Summary: To gain a perspective to understand the Islamic State, Martin van Creveld looks at the history of the Middle East for its origins. Although written last year it remains as apt today as then (despite the monthly clickbait announcements of turning points in this war).
Van Gogh sees the history of the Middle East
By Martin van Creveld
From his website, 24 September 2014
Here with his generous permission
What went wrong? A brief history of the Arab world.
During the middle ages the Arabs developed a brilliant civilization, or so we are told. Next, at some time during the fifteenth century, things began going wrong. The Arabs missed the invention of print (only in 1775 did the Ottomans, who at that time ruled over most Arabs, allow the first printing shop to be established. They missed humanism, the Renaissance, and the Reformation. They missed the Scientific Revolution and the Enlightenment. They missed the French and American Revolutions along with the principles of democracy and human rights; and they also missed the industrial revolution.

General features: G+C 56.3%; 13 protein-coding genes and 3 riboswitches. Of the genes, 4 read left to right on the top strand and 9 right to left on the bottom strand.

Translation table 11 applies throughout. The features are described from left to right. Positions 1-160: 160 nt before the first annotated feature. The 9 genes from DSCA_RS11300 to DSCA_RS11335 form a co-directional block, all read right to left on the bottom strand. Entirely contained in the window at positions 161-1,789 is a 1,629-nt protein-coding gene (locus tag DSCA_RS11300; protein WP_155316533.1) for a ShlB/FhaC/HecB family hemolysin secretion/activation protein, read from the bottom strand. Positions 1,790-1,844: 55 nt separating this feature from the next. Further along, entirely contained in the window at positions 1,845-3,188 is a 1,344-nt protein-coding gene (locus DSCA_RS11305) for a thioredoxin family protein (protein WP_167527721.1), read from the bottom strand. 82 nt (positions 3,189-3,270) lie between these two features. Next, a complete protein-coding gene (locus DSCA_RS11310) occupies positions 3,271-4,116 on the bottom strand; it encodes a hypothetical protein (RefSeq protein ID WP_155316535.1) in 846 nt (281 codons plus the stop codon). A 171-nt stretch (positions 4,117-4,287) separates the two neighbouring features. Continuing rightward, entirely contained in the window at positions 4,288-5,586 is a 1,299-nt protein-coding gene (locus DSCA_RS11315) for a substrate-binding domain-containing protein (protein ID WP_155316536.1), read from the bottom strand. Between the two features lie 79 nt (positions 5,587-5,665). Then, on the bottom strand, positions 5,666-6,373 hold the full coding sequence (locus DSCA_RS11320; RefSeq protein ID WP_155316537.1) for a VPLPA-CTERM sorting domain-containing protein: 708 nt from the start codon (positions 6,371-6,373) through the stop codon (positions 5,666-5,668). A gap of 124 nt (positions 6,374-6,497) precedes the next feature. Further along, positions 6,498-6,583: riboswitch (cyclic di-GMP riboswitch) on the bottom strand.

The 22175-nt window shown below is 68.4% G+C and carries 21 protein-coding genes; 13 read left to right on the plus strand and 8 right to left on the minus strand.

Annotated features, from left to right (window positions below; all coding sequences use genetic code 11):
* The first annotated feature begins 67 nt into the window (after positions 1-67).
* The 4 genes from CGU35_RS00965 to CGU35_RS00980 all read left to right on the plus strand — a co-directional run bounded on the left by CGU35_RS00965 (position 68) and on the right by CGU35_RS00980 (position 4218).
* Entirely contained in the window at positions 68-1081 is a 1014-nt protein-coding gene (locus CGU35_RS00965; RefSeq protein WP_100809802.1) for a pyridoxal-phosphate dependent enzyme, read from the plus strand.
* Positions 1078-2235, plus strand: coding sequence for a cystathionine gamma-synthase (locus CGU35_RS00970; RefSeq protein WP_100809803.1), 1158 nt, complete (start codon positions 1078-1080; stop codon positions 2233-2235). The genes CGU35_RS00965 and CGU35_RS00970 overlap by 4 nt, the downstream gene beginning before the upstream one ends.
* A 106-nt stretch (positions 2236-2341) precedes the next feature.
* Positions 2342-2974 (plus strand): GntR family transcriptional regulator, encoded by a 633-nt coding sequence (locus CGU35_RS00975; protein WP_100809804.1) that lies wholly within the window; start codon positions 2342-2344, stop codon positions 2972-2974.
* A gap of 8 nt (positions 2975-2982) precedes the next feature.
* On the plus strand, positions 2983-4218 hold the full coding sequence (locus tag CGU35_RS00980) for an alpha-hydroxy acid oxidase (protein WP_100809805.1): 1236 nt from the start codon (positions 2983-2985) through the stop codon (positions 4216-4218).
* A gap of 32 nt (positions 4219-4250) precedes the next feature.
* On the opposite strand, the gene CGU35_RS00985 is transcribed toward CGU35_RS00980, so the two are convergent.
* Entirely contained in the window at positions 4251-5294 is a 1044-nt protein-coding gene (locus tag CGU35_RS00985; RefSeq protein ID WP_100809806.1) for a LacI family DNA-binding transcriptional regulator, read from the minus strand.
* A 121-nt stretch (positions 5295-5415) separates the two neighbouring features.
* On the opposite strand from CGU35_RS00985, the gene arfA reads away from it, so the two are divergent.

As so often, backwardness meant military weakness and invited invasion. By 1919 there was not one Arab country left that was not under European occupation with all the attendant bloodshed, destruction, and humiliation.
The process of liberation started in the 1930s and lasted into the 1960s. Many of the regimes that now took power were republican and secular. They promised to catch up with the modern world, usually by adopting some version of “Arab socialism.” Algeria, Tunisia, Libya (after 1969), Egypt, Syria and Iraq all took this approach.